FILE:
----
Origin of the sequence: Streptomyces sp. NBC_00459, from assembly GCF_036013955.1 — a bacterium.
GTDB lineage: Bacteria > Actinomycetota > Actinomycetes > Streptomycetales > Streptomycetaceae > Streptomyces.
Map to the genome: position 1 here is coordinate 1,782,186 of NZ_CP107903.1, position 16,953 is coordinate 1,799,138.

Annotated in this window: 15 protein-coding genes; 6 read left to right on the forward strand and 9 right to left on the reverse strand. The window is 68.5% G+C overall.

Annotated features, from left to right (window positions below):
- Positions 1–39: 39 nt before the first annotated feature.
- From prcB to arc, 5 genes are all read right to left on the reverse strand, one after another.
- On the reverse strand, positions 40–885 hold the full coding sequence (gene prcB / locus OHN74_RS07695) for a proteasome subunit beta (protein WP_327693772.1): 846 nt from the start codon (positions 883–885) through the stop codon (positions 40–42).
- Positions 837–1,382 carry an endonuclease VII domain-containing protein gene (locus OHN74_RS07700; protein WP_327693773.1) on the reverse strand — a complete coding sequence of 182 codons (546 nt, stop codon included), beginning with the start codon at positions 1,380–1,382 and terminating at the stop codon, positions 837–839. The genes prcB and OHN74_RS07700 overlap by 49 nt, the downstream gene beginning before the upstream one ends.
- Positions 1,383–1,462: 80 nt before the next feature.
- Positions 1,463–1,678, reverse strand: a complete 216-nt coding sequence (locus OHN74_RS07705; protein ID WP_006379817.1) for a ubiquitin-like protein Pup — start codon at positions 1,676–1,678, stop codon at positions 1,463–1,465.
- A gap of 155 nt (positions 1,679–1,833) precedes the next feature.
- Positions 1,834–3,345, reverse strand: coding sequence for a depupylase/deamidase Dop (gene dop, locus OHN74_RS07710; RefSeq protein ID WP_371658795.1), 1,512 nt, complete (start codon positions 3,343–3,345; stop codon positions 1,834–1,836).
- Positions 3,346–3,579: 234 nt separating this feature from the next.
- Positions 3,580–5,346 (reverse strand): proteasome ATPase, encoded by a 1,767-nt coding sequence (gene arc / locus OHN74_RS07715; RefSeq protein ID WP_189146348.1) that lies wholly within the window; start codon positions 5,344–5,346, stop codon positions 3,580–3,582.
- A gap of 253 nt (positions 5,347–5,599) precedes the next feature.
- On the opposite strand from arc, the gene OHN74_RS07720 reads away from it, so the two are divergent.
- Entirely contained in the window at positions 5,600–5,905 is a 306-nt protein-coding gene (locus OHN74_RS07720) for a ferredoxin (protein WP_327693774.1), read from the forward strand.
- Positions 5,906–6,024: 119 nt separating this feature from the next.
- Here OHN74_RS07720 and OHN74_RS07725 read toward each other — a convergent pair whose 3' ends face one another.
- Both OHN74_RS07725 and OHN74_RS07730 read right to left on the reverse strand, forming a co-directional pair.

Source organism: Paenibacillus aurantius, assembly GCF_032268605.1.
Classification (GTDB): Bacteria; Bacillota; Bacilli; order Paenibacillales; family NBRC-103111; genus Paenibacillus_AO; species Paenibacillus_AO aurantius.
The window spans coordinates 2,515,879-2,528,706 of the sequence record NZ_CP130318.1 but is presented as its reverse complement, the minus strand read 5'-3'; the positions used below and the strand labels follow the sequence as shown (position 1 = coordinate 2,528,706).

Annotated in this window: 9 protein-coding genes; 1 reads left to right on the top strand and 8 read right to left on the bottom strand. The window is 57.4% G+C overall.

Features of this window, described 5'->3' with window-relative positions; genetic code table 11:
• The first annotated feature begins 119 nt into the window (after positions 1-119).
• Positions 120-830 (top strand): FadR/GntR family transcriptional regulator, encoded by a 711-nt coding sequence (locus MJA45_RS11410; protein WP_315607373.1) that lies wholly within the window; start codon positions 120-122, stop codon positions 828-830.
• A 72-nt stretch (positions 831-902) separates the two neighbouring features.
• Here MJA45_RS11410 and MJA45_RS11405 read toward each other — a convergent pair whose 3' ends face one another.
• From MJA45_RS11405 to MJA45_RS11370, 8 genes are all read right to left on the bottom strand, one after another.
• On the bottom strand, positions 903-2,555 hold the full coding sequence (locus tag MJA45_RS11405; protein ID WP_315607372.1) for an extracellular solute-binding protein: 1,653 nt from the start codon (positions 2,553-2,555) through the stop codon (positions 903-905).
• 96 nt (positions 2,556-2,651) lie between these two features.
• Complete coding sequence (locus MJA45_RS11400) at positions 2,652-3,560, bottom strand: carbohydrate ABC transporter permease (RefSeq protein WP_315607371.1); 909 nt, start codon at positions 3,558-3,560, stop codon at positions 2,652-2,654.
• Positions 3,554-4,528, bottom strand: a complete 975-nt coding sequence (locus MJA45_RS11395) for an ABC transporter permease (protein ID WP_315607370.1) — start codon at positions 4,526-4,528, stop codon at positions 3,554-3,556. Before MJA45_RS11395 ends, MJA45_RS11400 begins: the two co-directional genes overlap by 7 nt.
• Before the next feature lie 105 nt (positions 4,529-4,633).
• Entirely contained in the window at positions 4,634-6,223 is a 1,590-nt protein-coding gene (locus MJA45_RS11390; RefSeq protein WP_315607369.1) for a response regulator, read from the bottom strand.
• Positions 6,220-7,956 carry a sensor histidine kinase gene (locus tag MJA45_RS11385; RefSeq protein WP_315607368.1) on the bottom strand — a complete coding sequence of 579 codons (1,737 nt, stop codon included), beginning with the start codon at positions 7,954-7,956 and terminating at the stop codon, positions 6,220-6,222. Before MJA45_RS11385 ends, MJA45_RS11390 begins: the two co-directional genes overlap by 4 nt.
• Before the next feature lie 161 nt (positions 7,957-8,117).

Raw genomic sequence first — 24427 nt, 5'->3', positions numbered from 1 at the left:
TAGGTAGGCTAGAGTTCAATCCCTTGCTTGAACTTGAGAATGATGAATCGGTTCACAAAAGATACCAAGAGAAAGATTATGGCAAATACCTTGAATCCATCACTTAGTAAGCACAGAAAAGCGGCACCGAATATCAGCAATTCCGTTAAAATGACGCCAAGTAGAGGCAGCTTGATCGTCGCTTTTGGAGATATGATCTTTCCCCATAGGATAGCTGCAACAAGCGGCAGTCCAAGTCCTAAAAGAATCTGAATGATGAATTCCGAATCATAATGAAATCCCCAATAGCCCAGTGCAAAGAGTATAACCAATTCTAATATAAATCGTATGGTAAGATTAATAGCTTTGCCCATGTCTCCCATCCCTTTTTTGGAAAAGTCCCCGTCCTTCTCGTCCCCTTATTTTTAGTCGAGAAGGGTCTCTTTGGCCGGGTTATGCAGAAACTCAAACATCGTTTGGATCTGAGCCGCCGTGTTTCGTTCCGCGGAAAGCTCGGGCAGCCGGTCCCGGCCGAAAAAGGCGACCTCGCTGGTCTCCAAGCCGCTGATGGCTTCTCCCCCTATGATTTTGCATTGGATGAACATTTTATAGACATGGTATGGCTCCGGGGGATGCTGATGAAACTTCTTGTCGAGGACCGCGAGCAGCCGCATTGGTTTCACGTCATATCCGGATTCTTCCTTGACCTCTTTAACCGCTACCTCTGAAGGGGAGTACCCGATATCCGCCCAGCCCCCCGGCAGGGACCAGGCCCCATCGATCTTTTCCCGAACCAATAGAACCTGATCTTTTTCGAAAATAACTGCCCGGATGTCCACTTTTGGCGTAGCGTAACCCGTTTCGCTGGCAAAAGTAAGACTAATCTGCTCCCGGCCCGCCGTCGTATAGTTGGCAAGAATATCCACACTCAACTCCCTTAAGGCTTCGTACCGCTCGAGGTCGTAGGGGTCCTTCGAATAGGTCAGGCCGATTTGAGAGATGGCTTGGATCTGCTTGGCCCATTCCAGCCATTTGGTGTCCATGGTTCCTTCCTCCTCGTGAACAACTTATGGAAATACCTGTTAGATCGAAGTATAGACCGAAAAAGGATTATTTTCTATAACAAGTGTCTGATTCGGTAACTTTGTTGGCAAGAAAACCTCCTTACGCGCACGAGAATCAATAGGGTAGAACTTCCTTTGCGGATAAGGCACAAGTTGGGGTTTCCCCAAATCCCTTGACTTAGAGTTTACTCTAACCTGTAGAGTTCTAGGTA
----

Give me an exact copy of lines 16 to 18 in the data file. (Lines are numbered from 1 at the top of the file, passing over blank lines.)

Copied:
- A gap of 253 nt (positions 5,347–5,599) precedes the next feature.
- On the opposite strand from arc, the gene OHN74_RS07720 reads away from it, so the two are divergent.
- Entirely contained in the window at positions 5,600–5,905 is a 306-nt protein-coding gene (locus OHN74_RS07720) for a ferredoxin (protein WP_327693774.1), read from the forward strand.